Aqueous film forming foam (AFFF)

fire extinguisher
Aqueous film-forming foam (AFFF) is a type of foam used to fight fires. Fire departments use AFFF to fight liquid-based fires (i.e., those started by oil, gasoline, or other flammable liquids).

AFFF is highly concerning because it contains PFAS (per- and polyfluoroalkyl substances). PFAS are toxic chemicals known to negatively impact human health and do not easily break down in the environment, waterways, wildlife, or human bodies.

  • PFAS is linked to negative health impacts in humans, including cancer.
  • AFFF is the leading cause of PFAS contamination in drinking water.

As of 2018, Washington passed a law that restricts AFFF because of the dangers of PFAS.

Learn how PFAS gets into the environment

What are the dangers of AFFF?

AFFF contains PFAS. AFFF is considered the main cause of PFAS-contaminated drinking water in the United States.

PFAS poses risks to humans and wildlife, such as:

  • Reproductive impairment
  • Increased cancer risk
  • Reduced immune system response

It is estimated that nearly all Americans have some amount of PFAS in their blood.

How does AFFF contaminate drinking water with PFAS?

The most common ways that PFAS have contaminated drinking water is by way of using AFFF for fire suppression activities, such as:

Once PFAS is released into the environment, it is difficult to clean up because they:

  • Easily dissolve in water.
    PFAS are highly mobile and can quickly contaminate groundwater, drinking water, and other natural areas.
  • Do not break down naturally.
    PFAS build up in the environment over time with no natural way to be removed, which may increase our risk of exposure to PFAS for hundreds or thousands of years.

Why does AFFF contain PFAS?

PFAS are the chemicals that create the “film” in aqueous film-forming foam. They put fires out by cutting off the oxygen between the flammable liquid and air, which is what keeps fires burning once ignited.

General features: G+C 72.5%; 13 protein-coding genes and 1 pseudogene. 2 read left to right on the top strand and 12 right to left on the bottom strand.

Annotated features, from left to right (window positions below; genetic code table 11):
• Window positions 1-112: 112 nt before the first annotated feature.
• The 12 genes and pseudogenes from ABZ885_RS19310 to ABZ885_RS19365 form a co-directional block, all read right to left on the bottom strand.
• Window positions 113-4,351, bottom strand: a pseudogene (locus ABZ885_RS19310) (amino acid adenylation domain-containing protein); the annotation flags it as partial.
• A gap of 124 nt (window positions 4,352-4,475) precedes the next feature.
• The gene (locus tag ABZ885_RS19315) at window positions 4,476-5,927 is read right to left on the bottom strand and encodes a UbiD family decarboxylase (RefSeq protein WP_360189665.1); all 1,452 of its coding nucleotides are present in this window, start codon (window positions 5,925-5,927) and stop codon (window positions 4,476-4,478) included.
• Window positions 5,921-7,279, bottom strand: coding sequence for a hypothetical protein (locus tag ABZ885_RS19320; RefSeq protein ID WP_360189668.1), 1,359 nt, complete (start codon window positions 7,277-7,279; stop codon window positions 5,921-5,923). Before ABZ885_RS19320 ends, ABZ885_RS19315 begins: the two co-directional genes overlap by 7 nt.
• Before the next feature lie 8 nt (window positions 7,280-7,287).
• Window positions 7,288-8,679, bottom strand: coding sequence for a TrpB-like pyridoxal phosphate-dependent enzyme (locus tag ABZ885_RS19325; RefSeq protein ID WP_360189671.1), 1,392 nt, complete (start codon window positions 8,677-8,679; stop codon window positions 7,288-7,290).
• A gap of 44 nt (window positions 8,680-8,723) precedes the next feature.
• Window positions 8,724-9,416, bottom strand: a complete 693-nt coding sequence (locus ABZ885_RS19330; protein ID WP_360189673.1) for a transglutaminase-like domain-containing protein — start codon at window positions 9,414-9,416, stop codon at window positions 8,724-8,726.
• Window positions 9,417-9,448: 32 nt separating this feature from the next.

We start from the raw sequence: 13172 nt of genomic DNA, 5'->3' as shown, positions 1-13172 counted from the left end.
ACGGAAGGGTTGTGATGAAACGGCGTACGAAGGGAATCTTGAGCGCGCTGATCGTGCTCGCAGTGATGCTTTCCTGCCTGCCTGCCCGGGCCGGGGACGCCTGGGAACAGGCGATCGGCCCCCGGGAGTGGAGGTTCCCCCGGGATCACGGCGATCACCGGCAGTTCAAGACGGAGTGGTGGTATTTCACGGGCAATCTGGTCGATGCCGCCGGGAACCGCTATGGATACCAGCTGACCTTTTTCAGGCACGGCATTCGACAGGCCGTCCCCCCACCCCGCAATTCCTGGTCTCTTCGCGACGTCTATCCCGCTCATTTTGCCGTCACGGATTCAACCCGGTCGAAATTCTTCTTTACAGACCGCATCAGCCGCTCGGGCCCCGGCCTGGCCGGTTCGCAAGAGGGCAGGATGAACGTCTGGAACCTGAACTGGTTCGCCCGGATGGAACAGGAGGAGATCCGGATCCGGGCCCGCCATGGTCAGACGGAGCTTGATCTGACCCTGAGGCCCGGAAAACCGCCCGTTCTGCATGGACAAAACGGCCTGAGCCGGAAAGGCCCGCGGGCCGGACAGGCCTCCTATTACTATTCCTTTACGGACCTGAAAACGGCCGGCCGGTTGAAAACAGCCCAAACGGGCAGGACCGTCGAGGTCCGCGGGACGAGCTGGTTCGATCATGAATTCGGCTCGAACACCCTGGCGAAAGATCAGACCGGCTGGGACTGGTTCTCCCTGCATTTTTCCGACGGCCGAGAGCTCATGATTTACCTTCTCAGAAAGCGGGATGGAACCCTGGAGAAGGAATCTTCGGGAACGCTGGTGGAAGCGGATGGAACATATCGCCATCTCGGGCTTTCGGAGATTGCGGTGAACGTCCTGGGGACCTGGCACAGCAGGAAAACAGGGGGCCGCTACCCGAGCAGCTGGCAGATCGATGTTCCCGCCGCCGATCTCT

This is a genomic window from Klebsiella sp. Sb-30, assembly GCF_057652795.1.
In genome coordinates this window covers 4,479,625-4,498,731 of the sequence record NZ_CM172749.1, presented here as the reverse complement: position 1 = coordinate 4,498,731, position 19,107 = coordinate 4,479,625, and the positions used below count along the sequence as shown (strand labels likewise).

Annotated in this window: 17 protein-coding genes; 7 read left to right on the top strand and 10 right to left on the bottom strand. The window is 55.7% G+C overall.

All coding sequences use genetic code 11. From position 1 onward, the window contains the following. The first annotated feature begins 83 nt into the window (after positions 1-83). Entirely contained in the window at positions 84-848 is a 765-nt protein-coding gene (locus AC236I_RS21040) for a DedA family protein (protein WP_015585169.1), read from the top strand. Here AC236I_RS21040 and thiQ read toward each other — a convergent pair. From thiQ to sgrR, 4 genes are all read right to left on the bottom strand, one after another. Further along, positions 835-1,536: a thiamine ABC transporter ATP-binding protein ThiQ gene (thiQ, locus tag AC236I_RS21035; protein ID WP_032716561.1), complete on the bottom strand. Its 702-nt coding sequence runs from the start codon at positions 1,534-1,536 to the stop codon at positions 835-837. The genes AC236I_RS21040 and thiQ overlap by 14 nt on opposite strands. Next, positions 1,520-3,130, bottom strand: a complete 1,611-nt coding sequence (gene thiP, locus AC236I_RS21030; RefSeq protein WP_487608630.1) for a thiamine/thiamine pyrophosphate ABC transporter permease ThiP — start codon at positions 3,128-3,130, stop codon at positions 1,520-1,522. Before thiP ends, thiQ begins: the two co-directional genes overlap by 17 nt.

PFAS are used because of their ability to:

  • Resist heat.
  • Easily dissolve in water.
  • Spread quickly so they put out fires faster.

What is Ecology doing about AFFF?

In 2018, the Washington State Legislature passed a law that restricts AFFF. In Washington state, AFFF is now banned for most purposes. It can no longer be:

  • Manufactured.
  • Sold.
  • Used for fire training.

AFFF is still allowed for emergencies and actual fire situations that require it until an alternative is found.

What's happening now?

To help fire departments decrease the amount of AFFF they store on-site, we are developing a:

A draft EIS is expected to go out for public comment Winter 2023.

Timeline of past and future activities


Reducing AFFF at airports

Under federal law, commercial airports in Washington must test their ability to dispense AFFF (which contains PFAS) each year. These tests:

  • Can disburse thousands of gallons of PFAS on the ground.
  • If not carefully collected, the PFAS from AFFF can contaminate groundwater and drinking water.

In 2021, our input-based test box program at airports started. It provides airports with funds to purchase equipment that allows them to test their firefighting capabilities without the need to put AFFF on the ground.

Watch our video about input-based test boxes to learn more.